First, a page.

Reversal of fortune
Published: Monday, January 20, 2003 at 6:01 a.m.
Last Modified: Sunday, January 19, 2003 at 11:15 p.m.
When Jim Poole was given the charge of turning around the economic development efforts in Columbia County, he was met with a rather ominous sign.
Executive director, Lake City-Columbia County Chamber of Commerce, Columbia County Industrial Development Authority
It was 1993, and the country was still coming off a recession that had stunted the economy. Lake City wasn't spared, as three car dealerships had shut down and several shopping centers sat empty - and the scene at one particular plaza summed it all up for Poole.
"It actually had buzzards roosting on the top and circling around it," said Poole, executive director of the Lake City-Columbia County Chamber of Commerce. "We had a lot of empty buildings around town, and it was tough to draw business in here. It really looked like a blighted area."
Now, as Poole approaches his 10th anniversary at the helm of local commercial development, the view from his office is decidedly different. Retailers are thriving, a pair of companies that account for more than 1,200 jobs have settled in and the region has shed its ghost-town status.
The economy's improvement had much to do with Columbia County's reversal of fortune, but Poole also credits a renewed effort by city and county officials to work together on local development.
"We got beyond fighting for credit on certain projects, and we started team-building," said Poole, 56. "Everybody was ready for something positive to happen."
The addition of a $30 million hospital and an ongoing renovation to Lake City's downtown region are among the highlights in recent years, but Poole pointed to the addition of two large businesses as having a significant impact on the region's work force.
Service Zone, a technical support center for several computer manufacturers, came to the region three years ago and employs more than 700 people. Homes of Merit, a house manufacturing company, also set up shop in Lake City and has grown its payroll to about 500 employees.
"With Homes of Merit, the county built the initial building for the company and we lease it to them," Poole said. "Things have turned around nicely for us."
Poole has also been a force in coordinating regional economic development efforts in North Central Florida, said W.D. Higginbotham Jr., economic development program director with the North Central Florida Regional Planning Council. Higginbotham and Poole serve on a regional committee supervised by the planning council.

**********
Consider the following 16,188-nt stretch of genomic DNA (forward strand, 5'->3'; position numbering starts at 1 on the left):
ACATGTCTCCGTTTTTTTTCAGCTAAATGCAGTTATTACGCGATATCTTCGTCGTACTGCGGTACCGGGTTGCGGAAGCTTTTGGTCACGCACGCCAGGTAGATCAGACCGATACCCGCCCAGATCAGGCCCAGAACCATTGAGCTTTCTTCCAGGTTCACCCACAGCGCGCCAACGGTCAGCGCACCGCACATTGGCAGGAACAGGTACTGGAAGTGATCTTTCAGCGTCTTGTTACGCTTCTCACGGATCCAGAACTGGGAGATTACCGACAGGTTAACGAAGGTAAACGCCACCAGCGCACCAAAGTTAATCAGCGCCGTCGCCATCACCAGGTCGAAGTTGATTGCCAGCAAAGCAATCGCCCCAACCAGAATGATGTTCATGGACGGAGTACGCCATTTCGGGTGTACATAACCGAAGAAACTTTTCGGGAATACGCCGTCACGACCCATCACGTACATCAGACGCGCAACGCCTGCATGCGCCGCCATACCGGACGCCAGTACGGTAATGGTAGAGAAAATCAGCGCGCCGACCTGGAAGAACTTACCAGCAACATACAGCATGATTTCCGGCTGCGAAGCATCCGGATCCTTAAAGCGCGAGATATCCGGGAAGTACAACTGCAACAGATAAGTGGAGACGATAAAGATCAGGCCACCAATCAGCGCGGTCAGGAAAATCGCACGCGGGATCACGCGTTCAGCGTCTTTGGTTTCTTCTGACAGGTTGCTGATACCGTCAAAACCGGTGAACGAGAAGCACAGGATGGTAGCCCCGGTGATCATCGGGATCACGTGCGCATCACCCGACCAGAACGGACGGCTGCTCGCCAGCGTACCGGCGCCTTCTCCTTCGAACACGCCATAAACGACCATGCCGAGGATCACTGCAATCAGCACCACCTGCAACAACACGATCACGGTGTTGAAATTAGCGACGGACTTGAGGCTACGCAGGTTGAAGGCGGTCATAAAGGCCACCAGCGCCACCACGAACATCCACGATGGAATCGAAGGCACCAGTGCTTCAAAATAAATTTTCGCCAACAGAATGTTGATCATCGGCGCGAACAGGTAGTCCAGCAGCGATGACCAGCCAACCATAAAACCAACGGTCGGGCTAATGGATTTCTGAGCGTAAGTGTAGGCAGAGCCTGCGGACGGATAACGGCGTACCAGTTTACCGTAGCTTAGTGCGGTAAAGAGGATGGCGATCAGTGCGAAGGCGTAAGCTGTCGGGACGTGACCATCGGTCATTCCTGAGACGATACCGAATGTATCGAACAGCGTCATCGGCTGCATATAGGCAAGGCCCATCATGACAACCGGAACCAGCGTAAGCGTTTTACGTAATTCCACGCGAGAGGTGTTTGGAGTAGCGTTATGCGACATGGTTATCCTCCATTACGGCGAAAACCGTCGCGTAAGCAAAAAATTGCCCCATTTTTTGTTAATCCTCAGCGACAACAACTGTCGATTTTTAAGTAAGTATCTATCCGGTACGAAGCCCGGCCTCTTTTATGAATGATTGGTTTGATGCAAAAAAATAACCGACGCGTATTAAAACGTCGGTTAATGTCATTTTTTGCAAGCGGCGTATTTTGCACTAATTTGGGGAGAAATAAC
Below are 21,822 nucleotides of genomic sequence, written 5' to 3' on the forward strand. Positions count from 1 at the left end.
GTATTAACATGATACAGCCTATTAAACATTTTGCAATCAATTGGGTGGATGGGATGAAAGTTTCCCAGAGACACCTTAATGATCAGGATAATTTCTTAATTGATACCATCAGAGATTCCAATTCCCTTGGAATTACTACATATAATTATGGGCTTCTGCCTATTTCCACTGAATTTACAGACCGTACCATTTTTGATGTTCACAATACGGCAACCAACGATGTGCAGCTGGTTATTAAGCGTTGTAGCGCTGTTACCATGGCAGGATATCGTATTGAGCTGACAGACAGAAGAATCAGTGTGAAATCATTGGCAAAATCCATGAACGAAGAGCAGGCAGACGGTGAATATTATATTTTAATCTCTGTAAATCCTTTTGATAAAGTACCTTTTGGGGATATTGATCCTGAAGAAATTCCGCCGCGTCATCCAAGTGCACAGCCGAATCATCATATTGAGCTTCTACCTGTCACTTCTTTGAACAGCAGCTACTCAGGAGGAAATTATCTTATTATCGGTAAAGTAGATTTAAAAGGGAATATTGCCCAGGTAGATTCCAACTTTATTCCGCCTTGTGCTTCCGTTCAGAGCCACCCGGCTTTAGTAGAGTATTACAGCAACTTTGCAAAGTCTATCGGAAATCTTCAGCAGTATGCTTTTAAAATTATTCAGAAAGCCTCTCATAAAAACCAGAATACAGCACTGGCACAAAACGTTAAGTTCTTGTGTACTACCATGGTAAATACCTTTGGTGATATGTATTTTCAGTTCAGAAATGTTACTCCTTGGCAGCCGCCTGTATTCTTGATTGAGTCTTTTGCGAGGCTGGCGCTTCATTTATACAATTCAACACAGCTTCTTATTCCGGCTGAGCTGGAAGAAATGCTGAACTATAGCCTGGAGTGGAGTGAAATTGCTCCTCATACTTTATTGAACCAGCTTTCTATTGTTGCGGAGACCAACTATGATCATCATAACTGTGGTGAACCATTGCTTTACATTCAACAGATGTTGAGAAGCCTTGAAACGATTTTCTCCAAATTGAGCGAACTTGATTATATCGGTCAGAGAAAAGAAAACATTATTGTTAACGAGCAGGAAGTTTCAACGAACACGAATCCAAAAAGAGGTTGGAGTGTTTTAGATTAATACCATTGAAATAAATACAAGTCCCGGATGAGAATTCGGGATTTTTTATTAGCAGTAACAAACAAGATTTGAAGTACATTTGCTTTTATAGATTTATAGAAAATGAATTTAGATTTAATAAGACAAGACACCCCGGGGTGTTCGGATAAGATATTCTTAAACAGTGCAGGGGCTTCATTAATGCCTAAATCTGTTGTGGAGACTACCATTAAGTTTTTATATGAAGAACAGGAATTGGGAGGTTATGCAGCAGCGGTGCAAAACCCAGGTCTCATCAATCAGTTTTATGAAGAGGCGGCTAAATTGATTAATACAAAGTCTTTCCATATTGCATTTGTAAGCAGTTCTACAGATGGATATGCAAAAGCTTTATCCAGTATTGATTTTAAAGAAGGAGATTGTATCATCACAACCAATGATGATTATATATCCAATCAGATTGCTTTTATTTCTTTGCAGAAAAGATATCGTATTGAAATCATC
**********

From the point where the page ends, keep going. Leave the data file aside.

"Jim is a true team player," Higginbotham said. "He works hard for Lake City and Columbia County, but he also sees our effort as a regional effort. Even if a company isn't interested in locating to or expanding in his area, he's quick to help people in other neighboring counties attract that business."
Poole is a Live Oak native who started his career in 1972 as a manager at the Holiday Inn in Lake City. His work with the hotel chain took him to Louisiana for some time, but he returned to the local Holiday Inn as its general manager in 1980.
Poole remained at the hotel until 1990, when he took the general manager's job at the local Cabot Lodge. He joined the chamber in January 1993, and at the same time took the job as executive director of the Columbia County Industrial Development Authority. He has handled double-duty for the past 10 years.
Attracting industry to Columbia County has been more difficult than drawing retail and other types of business, Poole said.
"Everybody's competing for the same types of manufacturers, so it can be tough," he said. "We've had some smaller operations with about 10 workers at each company that have set up here in recent years."
The best thing that has happened for the region's economy, Poole said, is its diversification in the past decade. For many years, the local work force's fate hinged on the success of two large businesses - phosphate mining company PCS Phosphate in White Springs, and TIMCO, an aircraft maintenance company in Lake City.
Although PCS recently brought 300 employees back to work, it laid off nearly 400 workers as recently as January 2001 and has had large-scale layoffs several times in the past. Like PCS, TIMCO has often fluctuated with the economy and has also cut a high number of jobs.
"We used to be so dependent on those two companies," Poole said. "If they went down, we suffered with them. We still hurt with them when they're down, but not as badly."
Joe Coombs can be reached at (352) 338-3102 or firstname.lastname@example.org.
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